The coordination of the threshold voltage UT of the PMOS transistor and of the NMOS transistor complementary thereto in the CMOS circuit is of particular importance here since the threshold voltage of the two complementary transistors should be identical. The threshold voltage depends on the work function at the gate terminals. Work function refers to the energy required to release an electron from a crystal lattice. The gate electrodes are conventionally formed from crystalline polysilicon. The work function and thus the threshold voltage UT of the MOSFETs are in this case set by doping the polycrystalline silicon. By n-doping the gate electrode of the NMOS transistor and by p-doping the gate electrode of the PMOS transistor, the threshold voltages UT of the two complementary MOSFETs can be made the same in the conventional fabrication method. In this case, the threshold voltage UT typically lies between 0.5 volt and 0.7 volt.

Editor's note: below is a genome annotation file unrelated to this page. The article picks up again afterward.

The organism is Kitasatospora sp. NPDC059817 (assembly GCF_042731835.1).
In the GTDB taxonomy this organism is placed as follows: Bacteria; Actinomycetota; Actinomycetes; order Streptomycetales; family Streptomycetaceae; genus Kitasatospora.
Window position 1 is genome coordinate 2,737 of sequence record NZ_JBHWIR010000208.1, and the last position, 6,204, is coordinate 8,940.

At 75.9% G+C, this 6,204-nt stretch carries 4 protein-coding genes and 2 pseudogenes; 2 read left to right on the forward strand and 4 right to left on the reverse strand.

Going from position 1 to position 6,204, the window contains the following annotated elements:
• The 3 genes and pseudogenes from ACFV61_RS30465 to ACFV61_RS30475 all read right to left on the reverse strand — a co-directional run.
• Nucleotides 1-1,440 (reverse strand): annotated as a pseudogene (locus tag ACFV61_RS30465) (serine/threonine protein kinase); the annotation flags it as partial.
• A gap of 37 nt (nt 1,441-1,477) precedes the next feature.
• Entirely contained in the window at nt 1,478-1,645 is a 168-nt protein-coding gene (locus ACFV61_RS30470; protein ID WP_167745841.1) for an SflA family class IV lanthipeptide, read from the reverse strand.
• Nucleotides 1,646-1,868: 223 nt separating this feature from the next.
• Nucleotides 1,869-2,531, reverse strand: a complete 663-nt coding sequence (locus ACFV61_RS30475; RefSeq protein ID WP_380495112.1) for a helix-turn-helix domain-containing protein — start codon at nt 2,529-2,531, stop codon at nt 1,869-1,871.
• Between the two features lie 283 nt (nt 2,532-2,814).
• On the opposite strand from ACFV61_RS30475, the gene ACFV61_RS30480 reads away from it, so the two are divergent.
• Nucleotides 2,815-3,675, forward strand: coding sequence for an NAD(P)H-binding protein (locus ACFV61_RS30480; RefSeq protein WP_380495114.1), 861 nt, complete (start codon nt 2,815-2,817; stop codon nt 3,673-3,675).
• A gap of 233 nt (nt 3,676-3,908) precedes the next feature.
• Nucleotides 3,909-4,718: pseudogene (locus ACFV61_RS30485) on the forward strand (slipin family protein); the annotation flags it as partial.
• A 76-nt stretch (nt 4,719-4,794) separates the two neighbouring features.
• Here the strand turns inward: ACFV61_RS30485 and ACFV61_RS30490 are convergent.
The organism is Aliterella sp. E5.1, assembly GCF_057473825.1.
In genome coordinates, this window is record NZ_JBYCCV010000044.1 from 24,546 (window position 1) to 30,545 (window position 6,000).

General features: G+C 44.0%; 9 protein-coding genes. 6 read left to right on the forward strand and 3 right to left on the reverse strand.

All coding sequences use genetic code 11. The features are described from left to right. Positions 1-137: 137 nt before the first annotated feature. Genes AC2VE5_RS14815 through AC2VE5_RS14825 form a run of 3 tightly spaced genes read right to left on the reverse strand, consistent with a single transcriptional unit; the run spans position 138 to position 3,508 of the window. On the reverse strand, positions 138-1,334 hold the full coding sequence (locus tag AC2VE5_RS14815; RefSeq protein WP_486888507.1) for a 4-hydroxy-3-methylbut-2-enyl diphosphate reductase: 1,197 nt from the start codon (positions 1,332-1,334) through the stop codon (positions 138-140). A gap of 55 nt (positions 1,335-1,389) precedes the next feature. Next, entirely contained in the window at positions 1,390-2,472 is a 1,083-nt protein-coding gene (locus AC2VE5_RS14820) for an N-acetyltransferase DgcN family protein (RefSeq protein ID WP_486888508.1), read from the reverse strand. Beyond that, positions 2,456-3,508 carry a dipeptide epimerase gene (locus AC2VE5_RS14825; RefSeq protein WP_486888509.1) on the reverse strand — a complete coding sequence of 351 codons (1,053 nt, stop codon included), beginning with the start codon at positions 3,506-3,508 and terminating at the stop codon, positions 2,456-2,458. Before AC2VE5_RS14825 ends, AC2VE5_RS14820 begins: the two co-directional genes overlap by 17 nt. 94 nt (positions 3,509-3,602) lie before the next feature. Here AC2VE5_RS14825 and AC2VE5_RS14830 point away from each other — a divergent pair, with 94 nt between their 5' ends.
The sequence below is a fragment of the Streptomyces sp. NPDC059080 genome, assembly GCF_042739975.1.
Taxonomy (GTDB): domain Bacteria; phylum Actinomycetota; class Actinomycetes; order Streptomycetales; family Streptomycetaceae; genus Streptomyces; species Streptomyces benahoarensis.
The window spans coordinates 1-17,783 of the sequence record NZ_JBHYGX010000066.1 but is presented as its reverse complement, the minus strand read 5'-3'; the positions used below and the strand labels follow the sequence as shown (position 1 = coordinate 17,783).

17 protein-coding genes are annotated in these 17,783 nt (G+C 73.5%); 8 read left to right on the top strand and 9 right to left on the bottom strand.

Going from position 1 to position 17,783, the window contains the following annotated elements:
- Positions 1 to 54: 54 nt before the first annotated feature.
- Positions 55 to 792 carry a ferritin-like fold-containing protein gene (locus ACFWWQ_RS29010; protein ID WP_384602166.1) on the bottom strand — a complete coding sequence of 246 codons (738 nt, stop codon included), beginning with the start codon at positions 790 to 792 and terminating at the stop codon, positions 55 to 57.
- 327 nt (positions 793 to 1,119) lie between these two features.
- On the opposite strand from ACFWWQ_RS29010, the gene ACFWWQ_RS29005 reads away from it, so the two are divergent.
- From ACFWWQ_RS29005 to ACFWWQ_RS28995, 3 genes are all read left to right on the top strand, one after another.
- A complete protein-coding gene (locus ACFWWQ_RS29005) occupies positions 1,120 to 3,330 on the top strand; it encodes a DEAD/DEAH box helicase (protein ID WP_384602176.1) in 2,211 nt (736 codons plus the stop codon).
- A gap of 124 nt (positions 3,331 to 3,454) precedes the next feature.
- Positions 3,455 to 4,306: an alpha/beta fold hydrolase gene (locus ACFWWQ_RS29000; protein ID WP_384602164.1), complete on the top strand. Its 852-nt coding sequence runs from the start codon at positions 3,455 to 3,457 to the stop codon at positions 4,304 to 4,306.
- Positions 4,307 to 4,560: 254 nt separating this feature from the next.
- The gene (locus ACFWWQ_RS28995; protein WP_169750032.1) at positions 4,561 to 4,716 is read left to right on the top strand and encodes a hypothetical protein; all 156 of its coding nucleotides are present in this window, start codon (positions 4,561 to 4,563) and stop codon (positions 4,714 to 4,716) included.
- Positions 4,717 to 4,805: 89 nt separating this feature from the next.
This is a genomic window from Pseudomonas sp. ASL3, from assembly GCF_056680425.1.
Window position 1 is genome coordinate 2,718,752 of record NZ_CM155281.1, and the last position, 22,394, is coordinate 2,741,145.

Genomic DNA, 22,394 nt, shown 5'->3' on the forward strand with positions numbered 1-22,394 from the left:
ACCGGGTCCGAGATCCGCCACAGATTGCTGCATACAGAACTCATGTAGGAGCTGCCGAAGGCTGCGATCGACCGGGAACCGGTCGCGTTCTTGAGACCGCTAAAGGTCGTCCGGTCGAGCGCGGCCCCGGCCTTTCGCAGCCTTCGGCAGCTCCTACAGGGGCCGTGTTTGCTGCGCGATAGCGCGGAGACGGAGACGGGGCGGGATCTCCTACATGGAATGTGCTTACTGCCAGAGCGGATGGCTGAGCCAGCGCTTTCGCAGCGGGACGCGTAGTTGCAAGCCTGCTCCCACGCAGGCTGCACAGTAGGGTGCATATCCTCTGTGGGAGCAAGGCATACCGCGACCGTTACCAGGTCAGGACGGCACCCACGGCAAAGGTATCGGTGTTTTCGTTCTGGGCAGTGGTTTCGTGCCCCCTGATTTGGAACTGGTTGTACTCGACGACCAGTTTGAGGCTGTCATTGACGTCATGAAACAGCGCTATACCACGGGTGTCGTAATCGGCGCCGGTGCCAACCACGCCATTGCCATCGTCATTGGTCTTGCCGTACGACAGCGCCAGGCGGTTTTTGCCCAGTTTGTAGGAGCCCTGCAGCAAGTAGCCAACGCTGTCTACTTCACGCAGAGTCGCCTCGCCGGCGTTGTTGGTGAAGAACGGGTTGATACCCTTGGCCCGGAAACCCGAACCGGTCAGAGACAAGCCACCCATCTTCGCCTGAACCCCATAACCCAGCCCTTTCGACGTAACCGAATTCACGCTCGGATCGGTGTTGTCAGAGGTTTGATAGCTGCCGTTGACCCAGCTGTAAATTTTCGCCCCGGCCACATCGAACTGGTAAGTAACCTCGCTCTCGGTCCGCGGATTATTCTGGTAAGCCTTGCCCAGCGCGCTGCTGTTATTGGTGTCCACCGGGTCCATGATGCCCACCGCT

The previous methods for setting the threshold voltages in NMOS transistors in CMOS fabrication technology have the disadvantage, however, that, on account of the different doping of the gate of the NMOS transistor and of the PMOS transistor, different dopants have to be provided and, furthermore, additional cost-intensive method steps for the masking and implantation of the different gate dopings are necessary.
A simpler and more cost-effective variant is to dope the polysilicon for both transistor types at an earlier point, for example when performing the deposition. A disadvantage is that the functionality of the “buried channel PMOS” is then reduced.
It is accordingly an object of the invention to provide a simple method for setting the threshold voltage in MOS transistors which overcomes the above-mentioned disadvantages of the heretofore-known methods of this general type and which allows to accurately set the threshold voltage through the use of a very small number of process steps.
With the foregoing and other objects in view there is provided, in accordance with the invention, a method for setting a threshold voltage of a MOS transistor, the method includes the steps of: